Sub conclusion: with inbreeding we are concentrating on a certain group of genes. As a result, with inbreeding it is more likely to breed pigeons with more of the genes of the "Klaren 46", than would be likely with cross-breeding. In every day language this concentrating on genes is often called a "degenerative effect". The result birds are finer in build, the developing of the bone structure takes longer, have less resistance and physical strength, and are hard to get in racing form. But from these pigeons we chose our breeders. When selecting breeders there are two important factors we should look for: the muscles have to be supple and flexible, while we want colorful eyes with small pupils. If their brothers and sisters have more vitality they can be used for racing.
Which different ancestral pedigrees are we going to use for cross-breeding?? It is a well known fact that certain pedigrees cross well, and others don't. To increase our chance for success, it is very important to do a background study of different lofts, concentrating on the pedigree build-up, and the ability to transmit characteristics. Having done that we have 2 options. The first, is to cross-breed directly with a different pedigree. We may have a good chance of being successful this way since the origins of both pedigrees are genetically far apart. The second option is to increase the genetically distance even more by in-breeding both pedigrees before cross-breeding. It is harder to use the first option, because if you want to be successful you have to buy a super racer, and not everybody is in a position to do that. Instead, use the second option and get some who directly are bred off a super racer; securing from mother and son, or nephew and niece. They may be easier to get, and you increase your chances of success because the genes have been concentrated.
How do I do this?? For cross-breeding I've chosen a few pedigrees which in the past, several times have proven to combine well with Desmet-Matthijs pigeons. From these pigeons I've selected a pigeon who's one certain characteristics can improve my flock. On purpose, I made sure that the pedigrees I chose had talents in racing several distances. In this way I may be able to develop in my lines the ability to race with success any distance from 100 to 500 miles. From my own flock I select a pigeon which I've obtained by using the schedule of inbreeding I described in a previous article. I cross her with a bird from another pedigree, if possible, also inbred. The offspring are used in the races. After a few years I'll select the best flyers from these crossbreeds and pair them back to pigeons from my old line. In this way it is possible to add a new characteristic(such as speed) to my own family.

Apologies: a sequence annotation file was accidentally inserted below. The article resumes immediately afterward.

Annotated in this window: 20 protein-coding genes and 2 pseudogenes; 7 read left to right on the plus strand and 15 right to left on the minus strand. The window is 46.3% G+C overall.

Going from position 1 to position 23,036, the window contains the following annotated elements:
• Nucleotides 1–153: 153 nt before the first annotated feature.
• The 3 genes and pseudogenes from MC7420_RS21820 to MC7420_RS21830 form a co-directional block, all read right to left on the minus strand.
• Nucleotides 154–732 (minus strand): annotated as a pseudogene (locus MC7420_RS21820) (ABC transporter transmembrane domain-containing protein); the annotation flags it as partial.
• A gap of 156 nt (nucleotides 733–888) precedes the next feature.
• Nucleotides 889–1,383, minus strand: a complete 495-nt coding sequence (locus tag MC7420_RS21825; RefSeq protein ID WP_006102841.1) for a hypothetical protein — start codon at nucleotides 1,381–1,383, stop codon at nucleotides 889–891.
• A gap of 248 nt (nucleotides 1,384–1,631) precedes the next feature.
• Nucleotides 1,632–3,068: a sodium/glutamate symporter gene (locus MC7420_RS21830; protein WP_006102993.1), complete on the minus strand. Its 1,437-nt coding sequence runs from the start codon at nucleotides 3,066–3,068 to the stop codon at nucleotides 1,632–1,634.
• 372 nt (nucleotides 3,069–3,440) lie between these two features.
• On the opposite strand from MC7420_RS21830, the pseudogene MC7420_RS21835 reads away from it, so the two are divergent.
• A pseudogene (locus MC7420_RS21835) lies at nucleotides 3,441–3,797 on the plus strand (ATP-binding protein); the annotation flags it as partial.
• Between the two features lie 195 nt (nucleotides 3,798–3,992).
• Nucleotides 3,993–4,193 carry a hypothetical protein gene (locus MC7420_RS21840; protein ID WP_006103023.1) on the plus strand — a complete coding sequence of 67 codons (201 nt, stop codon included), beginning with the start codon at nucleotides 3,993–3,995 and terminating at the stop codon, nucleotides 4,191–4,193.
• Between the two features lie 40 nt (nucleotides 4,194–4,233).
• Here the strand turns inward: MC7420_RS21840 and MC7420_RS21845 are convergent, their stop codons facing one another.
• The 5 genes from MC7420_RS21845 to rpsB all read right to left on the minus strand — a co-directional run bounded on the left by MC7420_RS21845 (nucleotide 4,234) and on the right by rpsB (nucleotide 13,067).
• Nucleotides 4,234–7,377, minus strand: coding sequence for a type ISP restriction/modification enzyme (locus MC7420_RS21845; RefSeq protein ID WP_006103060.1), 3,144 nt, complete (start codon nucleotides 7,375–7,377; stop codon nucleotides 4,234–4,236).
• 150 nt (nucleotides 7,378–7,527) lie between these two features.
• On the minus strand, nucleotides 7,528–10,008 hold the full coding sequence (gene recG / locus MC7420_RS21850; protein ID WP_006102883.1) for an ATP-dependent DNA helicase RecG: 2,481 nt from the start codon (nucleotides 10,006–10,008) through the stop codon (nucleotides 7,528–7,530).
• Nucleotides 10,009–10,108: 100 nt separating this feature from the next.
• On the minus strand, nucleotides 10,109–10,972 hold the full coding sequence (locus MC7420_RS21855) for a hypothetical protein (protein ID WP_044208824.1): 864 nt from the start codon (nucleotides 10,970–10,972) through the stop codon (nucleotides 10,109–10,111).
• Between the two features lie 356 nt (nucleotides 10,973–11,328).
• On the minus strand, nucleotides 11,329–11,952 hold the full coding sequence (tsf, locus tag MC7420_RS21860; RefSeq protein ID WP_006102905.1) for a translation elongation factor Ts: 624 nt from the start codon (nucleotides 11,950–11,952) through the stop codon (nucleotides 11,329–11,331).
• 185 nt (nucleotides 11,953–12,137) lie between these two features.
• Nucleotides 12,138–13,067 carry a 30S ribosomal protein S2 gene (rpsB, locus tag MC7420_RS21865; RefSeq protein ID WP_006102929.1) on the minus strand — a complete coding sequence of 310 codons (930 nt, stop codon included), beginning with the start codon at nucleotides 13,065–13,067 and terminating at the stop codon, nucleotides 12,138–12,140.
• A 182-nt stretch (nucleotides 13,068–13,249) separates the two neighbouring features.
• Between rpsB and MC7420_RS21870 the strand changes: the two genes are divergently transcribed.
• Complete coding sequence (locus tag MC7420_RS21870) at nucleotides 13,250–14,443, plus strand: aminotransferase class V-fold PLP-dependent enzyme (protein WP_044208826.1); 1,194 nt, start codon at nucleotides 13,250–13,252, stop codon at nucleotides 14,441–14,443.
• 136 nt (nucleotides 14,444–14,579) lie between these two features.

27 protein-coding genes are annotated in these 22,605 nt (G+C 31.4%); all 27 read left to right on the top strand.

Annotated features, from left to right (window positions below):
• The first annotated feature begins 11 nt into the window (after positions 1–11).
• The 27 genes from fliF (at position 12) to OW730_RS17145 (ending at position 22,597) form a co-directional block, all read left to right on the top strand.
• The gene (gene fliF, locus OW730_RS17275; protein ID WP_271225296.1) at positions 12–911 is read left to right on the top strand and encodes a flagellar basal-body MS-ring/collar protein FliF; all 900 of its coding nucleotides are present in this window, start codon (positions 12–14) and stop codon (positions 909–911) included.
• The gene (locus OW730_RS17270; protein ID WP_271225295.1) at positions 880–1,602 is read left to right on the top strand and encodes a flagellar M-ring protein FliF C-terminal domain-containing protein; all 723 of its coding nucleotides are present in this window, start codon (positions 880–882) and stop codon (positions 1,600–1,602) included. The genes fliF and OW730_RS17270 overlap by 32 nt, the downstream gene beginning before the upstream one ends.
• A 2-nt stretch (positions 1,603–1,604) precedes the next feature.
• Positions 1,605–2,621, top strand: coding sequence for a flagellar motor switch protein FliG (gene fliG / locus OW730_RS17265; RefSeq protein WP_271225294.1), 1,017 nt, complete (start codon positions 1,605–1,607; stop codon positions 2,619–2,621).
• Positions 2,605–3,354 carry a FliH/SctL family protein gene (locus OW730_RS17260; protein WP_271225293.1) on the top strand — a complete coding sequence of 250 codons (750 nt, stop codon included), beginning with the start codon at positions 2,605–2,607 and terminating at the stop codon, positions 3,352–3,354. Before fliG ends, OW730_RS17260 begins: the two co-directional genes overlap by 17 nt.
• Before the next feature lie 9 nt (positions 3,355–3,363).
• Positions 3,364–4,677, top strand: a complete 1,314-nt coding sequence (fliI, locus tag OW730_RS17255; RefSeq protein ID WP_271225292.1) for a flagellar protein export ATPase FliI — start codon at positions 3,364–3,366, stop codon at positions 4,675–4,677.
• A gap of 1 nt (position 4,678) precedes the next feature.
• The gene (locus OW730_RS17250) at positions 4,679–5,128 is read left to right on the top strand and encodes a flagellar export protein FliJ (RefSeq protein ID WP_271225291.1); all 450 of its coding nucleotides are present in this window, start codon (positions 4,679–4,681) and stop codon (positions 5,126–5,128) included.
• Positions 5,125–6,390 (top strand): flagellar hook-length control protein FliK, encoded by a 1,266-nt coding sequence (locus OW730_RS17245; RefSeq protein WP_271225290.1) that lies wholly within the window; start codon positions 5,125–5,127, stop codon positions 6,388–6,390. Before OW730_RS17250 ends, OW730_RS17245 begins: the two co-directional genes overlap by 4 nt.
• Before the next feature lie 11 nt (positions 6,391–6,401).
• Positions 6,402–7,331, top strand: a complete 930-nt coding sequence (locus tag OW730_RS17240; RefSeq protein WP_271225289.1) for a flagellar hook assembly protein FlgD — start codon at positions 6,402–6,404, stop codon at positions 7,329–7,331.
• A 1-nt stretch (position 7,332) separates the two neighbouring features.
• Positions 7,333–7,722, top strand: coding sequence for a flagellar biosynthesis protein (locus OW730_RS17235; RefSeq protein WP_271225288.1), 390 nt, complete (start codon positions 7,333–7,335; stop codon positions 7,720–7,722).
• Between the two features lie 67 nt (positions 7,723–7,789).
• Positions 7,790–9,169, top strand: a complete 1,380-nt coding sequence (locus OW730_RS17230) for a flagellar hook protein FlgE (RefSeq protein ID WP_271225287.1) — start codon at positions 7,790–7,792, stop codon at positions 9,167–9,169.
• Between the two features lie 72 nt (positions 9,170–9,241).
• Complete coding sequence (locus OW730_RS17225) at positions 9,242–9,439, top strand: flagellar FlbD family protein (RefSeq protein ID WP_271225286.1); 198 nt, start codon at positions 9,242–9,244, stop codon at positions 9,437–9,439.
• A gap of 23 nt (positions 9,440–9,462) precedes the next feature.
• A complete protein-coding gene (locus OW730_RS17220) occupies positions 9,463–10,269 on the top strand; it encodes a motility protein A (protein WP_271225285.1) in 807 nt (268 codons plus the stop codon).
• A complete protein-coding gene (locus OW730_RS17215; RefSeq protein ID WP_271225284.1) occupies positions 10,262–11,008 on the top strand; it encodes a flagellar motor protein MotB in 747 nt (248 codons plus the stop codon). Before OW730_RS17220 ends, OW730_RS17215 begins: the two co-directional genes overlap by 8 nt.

This breeding back into the family is also inbreeding and the offspring here are suitable again for breeding. After this, we can start all over with another different pedigree. When, in this manner, we have integrated several pedigrees into our own family, we have improved our birds in several areas. It is possible to plan ahead for years to come, to know exactly when to inbreed, cross, or add something new. It is really all quite easy. All we have to do is reapply the basic concept of the breeding schedule we presented in an earlier article. Remember "Het Boerke" from the pedigree. In my loft he was crossed with "De 150 Duif", a Janssen hen, bred half brother x half sister on a fantastic basic breeding hen "De 08 Duif". The successful youngsters of this crossbred combination were later on brought back successfully into the own family. It was even so that the successful combination with both families was repeated over and over again and each time with great success.